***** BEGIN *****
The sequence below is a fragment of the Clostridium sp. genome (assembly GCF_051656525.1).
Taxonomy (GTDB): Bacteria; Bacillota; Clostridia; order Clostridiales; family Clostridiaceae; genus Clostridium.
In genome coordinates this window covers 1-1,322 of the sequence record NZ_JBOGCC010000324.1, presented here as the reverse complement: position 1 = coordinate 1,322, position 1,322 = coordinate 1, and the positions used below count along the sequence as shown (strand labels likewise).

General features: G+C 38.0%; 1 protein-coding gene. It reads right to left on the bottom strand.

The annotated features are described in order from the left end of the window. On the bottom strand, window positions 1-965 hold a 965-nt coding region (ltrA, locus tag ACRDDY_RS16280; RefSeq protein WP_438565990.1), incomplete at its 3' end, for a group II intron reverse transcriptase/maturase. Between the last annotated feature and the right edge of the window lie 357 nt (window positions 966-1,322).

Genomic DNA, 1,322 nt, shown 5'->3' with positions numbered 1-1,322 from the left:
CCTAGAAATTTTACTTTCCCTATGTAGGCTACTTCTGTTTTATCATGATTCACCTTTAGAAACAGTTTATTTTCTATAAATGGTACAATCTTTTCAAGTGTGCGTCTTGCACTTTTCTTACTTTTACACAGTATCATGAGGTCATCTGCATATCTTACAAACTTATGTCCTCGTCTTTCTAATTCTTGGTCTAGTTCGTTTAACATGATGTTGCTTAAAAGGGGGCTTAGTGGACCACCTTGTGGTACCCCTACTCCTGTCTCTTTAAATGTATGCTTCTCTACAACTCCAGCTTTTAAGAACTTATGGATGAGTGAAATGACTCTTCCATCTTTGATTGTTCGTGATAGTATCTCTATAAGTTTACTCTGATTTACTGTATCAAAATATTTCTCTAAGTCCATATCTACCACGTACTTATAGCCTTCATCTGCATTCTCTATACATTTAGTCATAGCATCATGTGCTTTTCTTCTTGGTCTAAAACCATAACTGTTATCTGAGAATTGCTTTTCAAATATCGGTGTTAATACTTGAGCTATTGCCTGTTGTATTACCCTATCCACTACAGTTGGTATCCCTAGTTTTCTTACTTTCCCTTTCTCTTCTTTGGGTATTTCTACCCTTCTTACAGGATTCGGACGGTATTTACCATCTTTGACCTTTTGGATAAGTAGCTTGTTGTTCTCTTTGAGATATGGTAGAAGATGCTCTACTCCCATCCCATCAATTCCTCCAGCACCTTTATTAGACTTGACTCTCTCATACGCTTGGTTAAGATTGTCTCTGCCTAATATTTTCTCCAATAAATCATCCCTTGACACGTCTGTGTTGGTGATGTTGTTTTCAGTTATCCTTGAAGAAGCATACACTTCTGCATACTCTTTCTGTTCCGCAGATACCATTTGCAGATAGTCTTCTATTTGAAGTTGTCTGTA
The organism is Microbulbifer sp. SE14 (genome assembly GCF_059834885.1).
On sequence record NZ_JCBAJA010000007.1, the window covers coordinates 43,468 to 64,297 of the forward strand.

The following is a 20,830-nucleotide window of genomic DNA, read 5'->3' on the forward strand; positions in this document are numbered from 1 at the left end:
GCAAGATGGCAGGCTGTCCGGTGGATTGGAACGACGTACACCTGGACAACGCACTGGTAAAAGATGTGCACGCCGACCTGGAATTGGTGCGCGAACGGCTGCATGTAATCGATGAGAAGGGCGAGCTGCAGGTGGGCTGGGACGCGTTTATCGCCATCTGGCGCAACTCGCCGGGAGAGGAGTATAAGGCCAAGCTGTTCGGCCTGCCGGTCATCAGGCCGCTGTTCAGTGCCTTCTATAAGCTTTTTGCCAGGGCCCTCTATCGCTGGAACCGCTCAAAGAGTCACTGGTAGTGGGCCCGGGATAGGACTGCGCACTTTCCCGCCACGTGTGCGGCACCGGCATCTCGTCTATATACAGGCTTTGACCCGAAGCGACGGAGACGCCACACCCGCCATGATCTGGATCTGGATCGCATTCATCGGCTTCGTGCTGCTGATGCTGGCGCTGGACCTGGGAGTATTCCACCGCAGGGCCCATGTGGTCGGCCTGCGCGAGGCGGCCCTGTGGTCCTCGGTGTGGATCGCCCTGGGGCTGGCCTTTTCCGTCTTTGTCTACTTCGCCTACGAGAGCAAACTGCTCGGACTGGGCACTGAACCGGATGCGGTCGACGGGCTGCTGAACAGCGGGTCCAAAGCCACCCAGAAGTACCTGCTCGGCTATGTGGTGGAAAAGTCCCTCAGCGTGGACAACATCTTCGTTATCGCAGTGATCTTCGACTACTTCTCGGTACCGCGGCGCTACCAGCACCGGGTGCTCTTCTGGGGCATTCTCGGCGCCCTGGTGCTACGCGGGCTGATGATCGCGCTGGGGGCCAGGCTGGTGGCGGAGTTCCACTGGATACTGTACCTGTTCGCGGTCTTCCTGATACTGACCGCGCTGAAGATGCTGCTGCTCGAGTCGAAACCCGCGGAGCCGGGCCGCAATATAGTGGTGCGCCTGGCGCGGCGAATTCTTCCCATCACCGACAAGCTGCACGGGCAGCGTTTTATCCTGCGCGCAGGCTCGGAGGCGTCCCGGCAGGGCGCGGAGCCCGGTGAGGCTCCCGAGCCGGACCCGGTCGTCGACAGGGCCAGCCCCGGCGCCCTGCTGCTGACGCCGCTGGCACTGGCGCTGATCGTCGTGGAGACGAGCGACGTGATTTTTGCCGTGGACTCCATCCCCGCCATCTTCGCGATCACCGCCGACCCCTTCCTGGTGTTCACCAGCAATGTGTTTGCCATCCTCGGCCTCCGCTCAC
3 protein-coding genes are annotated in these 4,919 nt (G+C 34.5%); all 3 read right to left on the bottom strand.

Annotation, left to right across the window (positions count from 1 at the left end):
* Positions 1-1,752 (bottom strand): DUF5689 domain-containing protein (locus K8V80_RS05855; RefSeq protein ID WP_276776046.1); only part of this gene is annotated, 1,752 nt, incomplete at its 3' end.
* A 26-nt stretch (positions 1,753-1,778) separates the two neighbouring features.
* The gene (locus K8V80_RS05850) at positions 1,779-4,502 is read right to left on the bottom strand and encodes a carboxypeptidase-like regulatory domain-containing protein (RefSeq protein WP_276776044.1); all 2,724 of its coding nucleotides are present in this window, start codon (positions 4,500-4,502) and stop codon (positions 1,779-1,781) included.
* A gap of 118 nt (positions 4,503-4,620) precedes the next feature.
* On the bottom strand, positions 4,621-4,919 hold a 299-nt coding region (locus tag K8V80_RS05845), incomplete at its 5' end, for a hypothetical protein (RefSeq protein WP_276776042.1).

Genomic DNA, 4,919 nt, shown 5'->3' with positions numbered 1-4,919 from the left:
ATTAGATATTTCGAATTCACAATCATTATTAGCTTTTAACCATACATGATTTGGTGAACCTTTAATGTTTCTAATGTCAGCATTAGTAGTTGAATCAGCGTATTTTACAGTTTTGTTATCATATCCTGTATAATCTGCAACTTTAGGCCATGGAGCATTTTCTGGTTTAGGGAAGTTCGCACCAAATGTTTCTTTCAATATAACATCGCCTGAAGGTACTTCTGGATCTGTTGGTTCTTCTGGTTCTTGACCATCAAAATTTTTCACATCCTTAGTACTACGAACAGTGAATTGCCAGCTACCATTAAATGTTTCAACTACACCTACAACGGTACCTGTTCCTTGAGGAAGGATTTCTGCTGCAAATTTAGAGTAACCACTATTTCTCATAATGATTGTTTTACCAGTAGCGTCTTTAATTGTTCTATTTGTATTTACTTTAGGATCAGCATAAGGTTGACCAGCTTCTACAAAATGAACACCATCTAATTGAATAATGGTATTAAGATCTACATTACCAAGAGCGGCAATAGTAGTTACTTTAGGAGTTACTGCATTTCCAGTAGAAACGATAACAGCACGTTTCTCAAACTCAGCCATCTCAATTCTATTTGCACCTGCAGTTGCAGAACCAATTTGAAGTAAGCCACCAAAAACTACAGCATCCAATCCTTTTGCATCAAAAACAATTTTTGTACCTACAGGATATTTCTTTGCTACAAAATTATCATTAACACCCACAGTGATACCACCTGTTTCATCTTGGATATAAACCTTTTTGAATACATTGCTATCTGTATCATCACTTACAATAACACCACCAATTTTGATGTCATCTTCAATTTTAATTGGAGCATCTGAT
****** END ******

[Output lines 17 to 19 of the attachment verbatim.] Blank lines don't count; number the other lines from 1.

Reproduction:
* A gap of 118 nt (positions 4,503-4,620) precedes the next feature.
* On the bottom strand, positions 4,621-4,919 hold a 299-nt coding region (locus tag K8V80_RS05845), incomplete at its 5' end, for a hypothetical protein (RefSeq protein WP_276776042.1).

Genomic DNA, 4,919 nt, shown 5'->3' with positions numbered 1-4,919 from the left: